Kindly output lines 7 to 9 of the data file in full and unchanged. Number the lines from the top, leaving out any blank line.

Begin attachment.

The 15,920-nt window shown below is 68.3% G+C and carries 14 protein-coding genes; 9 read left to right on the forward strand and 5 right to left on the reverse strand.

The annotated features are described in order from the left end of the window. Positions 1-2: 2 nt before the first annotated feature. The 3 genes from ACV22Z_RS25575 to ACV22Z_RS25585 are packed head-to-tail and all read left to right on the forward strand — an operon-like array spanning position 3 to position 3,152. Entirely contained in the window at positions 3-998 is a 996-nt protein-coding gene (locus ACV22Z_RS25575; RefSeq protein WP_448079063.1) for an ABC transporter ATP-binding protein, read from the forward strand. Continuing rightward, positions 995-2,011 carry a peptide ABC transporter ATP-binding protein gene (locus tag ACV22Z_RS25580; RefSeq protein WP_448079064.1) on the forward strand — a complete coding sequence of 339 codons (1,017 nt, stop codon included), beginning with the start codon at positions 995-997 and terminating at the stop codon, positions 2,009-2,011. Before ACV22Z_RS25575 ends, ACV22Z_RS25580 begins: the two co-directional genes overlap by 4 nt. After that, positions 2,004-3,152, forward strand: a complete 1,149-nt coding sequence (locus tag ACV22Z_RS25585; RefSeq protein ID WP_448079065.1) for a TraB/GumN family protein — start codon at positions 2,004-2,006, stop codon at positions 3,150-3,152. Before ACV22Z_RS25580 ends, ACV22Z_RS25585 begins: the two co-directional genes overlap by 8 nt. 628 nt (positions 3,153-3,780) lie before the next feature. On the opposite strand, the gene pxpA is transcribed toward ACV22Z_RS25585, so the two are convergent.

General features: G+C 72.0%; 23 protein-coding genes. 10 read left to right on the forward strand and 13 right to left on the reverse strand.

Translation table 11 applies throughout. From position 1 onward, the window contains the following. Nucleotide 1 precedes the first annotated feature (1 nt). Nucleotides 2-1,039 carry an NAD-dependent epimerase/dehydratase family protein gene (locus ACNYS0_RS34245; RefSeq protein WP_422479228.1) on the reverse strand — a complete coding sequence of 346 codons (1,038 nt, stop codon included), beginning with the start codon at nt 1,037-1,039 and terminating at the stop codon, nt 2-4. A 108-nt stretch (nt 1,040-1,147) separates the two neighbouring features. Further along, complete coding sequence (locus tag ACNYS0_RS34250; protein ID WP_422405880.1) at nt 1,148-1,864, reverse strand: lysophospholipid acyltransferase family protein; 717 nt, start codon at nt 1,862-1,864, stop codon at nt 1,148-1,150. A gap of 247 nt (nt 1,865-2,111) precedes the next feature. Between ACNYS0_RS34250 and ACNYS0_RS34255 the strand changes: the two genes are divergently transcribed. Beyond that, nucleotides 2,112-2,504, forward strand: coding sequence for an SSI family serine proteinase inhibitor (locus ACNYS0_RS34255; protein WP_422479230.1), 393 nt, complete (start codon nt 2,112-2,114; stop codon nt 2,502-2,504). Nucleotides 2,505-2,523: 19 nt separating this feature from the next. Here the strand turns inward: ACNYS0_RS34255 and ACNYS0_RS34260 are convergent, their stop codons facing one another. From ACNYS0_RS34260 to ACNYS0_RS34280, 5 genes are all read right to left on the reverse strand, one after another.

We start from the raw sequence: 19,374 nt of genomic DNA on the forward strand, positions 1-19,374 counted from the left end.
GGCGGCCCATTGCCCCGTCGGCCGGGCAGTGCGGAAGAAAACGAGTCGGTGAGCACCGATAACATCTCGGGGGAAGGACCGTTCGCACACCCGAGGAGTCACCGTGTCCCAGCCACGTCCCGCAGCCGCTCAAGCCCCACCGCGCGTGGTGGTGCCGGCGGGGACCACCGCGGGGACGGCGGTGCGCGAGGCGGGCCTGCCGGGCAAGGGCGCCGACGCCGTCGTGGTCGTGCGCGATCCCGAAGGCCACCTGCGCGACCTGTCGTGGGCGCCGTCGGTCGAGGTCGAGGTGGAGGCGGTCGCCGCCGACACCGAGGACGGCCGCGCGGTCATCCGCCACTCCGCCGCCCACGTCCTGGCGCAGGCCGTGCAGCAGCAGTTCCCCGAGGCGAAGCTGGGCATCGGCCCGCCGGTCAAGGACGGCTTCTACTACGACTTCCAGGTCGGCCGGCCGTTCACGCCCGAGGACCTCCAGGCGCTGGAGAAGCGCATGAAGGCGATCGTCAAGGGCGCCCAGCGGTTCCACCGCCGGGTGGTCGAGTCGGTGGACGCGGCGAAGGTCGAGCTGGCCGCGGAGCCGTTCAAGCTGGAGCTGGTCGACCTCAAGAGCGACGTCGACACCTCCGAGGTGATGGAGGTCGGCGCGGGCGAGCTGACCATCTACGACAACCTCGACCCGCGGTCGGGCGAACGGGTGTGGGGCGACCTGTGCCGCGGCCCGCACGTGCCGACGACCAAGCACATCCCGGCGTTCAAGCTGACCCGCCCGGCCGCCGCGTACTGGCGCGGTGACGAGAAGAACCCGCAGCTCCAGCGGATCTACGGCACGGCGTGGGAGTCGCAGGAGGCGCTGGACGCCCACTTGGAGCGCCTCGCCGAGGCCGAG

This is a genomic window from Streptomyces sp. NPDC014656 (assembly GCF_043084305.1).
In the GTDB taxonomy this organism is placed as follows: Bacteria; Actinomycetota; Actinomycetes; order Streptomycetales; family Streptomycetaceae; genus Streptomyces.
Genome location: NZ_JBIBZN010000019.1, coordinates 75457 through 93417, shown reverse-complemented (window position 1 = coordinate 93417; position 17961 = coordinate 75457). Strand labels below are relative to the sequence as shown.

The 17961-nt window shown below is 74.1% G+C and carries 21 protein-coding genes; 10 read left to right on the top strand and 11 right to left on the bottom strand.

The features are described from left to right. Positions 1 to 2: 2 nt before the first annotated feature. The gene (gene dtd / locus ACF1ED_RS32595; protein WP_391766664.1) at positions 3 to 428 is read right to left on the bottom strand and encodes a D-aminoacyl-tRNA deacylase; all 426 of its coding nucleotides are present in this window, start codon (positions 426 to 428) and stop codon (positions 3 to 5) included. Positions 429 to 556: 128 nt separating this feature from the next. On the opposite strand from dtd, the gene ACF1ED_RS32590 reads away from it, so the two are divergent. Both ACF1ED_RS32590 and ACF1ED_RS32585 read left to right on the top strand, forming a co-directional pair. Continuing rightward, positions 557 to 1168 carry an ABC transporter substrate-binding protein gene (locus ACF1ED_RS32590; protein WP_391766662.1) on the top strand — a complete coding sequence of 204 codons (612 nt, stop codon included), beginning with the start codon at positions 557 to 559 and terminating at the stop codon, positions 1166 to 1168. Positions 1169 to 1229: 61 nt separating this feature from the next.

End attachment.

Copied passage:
This is a genomic window from Streptomyces sp. NPDC014656 (assembly GCF_043084305.1).
In the GTDB taxonomy this organism is placed as follows: Bacteria; Actinomycetota; Actinomycetes; order Streptomycetales; family Streptomycetaceae; genus Streptomyces.
Genome location: NZ_JBIBZN010000019.1, coordinates 75457 through 93417, shown reverse-complemented (window position 1 = coordinate 93417; position 17961 = coordinate 75457). Strand labels below are relative to the sequence as shown.